The Pursuit of Efficient Copyright Licensing : How Some Rights Reserved Attempts to Solve the Problems of All Rights Reserved
Lappeenrannan teknillinen yliopisto, Kauppatieteellinen tiedekunta, Talouden ja Yritysjuridiikan laitos : Lappeenranta University of Technology, School of Business, Business Economics and Law
Full recordShow full item record
AbstractThis dissertation analyses the growing pool of copyrighted works, which are offered to the public using Creative Commons licensing. The study consist of analysis of the novel licensing system, the licensors, and the changes of the "all rights reserved" —paradigm of copyright law.
Copyright law reserves all rights to the creator until seventy years have passed since her demise. Many claim that this endangers communal interests. Quite often the creators are willing to release some rights. This, however, is very difficult to do and needs help of specialized lawyers.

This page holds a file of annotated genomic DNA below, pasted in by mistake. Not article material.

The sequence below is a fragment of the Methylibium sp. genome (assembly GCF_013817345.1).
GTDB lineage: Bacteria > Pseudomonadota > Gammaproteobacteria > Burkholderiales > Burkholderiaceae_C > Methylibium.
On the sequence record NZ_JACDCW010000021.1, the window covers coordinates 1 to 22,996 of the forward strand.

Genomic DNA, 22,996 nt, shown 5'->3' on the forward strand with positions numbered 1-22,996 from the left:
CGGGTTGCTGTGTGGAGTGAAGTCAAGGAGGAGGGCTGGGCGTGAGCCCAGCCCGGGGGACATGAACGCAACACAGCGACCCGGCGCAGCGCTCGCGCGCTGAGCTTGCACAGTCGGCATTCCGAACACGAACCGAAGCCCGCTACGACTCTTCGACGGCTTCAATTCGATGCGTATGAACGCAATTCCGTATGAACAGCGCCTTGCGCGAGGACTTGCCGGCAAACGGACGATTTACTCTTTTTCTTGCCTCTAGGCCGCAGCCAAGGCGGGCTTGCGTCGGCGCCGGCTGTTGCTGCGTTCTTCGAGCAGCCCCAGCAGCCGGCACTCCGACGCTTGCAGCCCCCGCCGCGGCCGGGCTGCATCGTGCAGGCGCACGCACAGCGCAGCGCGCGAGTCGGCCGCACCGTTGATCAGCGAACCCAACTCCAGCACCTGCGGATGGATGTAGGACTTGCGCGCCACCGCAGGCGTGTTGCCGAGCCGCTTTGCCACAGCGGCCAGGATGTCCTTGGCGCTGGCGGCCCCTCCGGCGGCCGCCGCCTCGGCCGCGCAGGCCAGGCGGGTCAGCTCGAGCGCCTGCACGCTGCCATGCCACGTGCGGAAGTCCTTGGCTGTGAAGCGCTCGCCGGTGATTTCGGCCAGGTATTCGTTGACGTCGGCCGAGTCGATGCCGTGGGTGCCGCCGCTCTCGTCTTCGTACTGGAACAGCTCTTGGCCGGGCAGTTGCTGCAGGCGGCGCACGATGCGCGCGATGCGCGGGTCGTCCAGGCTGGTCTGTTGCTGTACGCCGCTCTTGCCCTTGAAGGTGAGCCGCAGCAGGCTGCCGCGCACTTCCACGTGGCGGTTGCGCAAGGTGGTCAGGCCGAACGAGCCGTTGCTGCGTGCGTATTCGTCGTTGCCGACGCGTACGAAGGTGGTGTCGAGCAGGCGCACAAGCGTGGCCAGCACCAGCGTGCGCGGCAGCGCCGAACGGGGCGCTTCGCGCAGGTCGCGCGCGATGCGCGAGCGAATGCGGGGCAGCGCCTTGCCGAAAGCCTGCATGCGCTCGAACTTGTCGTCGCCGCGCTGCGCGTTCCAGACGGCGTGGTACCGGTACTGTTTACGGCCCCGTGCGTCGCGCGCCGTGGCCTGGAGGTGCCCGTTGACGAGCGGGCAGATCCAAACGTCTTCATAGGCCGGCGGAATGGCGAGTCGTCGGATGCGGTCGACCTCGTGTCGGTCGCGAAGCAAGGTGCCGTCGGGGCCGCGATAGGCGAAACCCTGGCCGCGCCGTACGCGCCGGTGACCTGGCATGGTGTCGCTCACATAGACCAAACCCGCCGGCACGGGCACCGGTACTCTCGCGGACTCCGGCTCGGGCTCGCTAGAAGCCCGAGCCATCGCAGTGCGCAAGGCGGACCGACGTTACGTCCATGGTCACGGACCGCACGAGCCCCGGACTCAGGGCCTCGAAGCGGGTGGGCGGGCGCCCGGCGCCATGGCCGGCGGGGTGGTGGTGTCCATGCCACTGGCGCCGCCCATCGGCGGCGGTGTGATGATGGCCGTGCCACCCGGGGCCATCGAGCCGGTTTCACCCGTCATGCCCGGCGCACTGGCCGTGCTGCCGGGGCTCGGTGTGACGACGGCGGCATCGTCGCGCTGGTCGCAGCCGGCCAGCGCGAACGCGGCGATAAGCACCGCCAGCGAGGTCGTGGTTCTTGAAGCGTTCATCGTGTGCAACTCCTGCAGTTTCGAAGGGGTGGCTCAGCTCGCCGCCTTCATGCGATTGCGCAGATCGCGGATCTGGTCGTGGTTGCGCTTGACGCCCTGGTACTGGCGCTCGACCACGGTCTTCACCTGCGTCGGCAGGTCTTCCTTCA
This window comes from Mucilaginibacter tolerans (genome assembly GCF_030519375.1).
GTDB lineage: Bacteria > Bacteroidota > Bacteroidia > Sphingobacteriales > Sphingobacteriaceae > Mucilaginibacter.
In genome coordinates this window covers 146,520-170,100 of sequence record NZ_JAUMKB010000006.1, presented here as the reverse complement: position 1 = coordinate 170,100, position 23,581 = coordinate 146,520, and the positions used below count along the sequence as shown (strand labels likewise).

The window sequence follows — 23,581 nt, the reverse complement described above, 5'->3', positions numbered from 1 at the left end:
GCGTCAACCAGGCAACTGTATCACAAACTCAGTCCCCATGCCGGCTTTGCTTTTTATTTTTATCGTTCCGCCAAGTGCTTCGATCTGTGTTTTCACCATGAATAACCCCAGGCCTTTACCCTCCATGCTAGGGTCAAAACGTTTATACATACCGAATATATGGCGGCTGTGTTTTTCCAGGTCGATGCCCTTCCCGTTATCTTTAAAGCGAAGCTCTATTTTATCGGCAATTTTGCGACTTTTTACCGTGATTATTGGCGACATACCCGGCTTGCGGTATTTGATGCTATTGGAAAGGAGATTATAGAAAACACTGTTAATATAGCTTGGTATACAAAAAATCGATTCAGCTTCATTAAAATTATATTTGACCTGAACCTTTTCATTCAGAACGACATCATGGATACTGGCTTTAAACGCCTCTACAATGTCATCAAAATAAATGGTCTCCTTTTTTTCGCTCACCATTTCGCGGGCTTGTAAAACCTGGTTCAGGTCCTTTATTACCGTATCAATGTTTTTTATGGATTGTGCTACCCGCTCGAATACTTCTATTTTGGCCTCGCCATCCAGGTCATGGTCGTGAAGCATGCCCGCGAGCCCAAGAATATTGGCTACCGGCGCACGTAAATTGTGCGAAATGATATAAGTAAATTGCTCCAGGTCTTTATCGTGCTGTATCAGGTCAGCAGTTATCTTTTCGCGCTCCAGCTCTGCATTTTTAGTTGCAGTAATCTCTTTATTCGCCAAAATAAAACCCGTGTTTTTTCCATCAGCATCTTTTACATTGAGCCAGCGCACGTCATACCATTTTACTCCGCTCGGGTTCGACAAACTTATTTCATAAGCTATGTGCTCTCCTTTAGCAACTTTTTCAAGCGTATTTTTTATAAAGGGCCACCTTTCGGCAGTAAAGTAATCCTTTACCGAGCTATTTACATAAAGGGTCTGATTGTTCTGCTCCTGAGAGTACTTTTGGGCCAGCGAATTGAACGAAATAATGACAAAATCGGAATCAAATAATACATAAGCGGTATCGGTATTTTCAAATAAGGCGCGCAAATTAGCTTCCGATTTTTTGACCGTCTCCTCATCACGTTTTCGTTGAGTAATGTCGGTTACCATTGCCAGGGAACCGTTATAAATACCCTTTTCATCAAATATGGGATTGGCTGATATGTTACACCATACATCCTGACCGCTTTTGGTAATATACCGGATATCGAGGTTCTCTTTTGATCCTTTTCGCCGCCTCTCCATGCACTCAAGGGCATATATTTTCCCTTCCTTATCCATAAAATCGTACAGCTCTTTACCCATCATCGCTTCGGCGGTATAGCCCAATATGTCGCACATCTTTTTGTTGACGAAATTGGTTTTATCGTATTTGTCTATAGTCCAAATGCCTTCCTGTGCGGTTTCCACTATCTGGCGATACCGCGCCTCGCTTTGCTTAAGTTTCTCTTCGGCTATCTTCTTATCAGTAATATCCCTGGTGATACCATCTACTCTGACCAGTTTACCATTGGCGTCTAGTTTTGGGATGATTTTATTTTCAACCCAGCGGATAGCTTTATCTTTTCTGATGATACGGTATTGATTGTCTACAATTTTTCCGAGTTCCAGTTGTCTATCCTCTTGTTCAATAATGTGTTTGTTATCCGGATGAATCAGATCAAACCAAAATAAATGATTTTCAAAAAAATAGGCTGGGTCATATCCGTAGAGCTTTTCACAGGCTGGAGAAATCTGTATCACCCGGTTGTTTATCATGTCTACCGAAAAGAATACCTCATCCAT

The study finds that the innovative Creative Commons licensing scheme is well suited for low value - high volume licensing. It helps to reduce transaction costs on several le¬vels. However, CC licensing is not a "silver bullet". Privacy, moral rights, the problems of license interpretation and license compatibility with other open licenses and collecting societies remain unsolved.
The study consists of seven chapters. The first chapter introduces the research topic and research questions. The second and third chapters inspect the Creative Commons licensing scheme's technical, economic and legal aspects. The fourth and fifth chapters examine the incentives of the licensors who use open licenses and describe certain open business models. The sixth chapter studies the role of collecting societies and whether two institutions, Creative Commons and collecting societies can coexist. The final chapter summarizes the findings.
The dissertation contributes to the existing literature in several ways. There is a wide range of prior research on open source licensing. However, there is an urgent need for an extensive study of the Creative Commons licensing and its actual and potential impact on the creative ecosystem.